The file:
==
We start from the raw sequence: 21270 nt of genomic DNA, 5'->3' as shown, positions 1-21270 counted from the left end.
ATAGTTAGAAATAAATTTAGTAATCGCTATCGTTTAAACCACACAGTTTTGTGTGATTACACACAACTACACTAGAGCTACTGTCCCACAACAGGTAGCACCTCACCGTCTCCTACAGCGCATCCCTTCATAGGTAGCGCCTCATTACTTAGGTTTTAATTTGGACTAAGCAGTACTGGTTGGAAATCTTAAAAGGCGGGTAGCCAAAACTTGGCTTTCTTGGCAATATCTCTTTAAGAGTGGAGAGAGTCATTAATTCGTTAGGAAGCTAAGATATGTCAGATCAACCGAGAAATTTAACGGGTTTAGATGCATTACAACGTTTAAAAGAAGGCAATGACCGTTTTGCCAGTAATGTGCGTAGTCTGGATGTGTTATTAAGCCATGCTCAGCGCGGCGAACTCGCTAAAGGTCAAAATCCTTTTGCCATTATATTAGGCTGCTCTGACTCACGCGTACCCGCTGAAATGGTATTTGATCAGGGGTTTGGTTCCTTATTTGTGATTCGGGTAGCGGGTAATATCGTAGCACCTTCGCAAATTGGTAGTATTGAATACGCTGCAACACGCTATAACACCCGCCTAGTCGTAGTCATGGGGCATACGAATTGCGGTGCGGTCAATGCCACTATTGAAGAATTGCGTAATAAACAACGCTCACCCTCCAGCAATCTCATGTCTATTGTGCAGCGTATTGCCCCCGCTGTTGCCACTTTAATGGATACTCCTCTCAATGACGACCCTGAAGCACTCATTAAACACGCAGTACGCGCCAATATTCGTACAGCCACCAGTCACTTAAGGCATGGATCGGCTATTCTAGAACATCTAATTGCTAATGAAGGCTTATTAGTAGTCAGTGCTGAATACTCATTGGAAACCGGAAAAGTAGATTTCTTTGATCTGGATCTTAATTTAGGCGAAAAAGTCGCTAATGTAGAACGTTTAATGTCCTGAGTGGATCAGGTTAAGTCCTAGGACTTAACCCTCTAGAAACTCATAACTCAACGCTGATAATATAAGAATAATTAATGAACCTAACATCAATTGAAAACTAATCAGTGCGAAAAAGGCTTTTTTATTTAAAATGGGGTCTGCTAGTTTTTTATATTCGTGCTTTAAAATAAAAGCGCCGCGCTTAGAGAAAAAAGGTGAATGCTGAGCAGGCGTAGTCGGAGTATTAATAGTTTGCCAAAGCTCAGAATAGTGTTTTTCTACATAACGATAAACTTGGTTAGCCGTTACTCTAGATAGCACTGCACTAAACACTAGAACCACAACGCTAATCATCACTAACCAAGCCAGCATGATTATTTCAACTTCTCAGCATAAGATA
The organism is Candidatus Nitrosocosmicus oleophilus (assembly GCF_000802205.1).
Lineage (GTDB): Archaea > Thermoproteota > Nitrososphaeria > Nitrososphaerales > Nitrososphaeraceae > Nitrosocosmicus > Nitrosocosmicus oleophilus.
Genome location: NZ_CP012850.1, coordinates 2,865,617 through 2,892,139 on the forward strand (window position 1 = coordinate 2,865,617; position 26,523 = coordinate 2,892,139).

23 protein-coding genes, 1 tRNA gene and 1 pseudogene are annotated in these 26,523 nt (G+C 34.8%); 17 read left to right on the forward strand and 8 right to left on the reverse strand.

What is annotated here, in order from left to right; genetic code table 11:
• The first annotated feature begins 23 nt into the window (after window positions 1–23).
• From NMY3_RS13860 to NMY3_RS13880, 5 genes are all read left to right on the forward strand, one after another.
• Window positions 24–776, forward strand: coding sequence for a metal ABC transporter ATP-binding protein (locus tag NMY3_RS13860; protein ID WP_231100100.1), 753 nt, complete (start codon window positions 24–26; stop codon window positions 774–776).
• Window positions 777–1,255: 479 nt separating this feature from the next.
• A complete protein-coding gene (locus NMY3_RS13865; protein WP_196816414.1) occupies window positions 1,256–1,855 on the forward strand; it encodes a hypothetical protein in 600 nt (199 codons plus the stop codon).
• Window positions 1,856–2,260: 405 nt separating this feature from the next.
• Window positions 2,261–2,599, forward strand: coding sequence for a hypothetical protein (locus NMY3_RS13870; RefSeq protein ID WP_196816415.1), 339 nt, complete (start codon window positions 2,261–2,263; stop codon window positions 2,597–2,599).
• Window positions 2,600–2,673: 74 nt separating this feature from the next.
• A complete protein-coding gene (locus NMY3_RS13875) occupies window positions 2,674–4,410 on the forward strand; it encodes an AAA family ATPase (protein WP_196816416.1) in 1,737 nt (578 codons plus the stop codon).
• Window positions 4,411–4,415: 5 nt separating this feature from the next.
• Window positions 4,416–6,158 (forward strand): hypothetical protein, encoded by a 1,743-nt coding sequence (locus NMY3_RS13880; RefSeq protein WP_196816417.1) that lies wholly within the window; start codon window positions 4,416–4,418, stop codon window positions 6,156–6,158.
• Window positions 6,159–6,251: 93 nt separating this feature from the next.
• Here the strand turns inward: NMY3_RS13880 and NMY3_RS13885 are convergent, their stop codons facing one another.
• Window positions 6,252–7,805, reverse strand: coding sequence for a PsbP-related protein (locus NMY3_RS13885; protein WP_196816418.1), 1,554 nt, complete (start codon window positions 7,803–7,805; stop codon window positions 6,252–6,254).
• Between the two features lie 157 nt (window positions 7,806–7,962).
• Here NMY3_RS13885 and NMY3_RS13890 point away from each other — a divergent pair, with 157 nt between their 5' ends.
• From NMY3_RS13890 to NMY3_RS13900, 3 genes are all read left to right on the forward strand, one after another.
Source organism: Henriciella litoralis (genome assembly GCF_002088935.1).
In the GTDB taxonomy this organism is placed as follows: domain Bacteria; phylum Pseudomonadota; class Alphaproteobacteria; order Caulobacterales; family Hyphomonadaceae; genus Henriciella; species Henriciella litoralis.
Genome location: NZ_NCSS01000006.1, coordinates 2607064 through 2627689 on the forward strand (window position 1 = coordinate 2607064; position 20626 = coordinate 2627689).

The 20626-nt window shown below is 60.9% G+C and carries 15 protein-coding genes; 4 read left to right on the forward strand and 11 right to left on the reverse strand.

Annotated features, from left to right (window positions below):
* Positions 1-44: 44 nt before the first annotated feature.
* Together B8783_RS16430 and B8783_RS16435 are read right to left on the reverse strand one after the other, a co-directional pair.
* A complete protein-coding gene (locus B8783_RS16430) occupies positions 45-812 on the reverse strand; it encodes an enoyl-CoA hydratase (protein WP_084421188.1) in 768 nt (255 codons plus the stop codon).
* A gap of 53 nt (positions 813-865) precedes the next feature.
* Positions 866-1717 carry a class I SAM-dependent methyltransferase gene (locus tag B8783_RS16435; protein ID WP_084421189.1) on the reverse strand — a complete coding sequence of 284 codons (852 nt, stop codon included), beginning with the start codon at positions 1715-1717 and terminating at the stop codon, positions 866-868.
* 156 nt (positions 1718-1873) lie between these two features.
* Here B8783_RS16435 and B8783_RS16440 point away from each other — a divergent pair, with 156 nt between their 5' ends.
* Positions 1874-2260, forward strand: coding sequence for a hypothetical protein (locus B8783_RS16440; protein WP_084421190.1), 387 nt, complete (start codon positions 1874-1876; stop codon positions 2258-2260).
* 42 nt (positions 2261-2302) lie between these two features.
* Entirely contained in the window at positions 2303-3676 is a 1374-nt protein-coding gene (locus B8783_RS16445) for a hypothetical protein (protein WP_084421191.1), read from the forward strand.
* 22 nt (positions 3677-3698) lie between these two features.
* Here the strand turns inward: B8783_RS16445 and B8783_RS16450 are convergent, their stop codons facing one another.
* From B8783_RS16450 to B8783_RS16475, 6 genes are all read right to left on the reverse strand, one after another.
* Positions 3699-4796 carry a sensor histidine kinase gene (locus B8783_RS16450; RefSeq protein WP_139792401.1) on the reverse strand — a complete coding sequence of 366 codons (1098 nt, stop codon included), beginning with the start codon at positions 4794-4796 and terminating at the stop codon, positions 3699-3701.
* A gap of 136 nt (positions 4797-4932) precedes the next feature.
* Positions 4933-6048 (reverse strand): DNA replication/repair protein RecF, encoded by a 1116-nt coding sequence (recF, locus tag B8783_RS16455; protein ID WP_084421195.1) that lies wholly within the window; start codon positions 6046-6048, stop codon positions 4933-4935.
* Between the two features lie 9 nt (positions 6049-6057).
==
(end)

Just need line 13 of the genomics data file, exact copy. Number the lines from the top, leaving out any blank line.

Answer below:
• Window positions 1,856–2,260: 405 nt separating this feature from the next.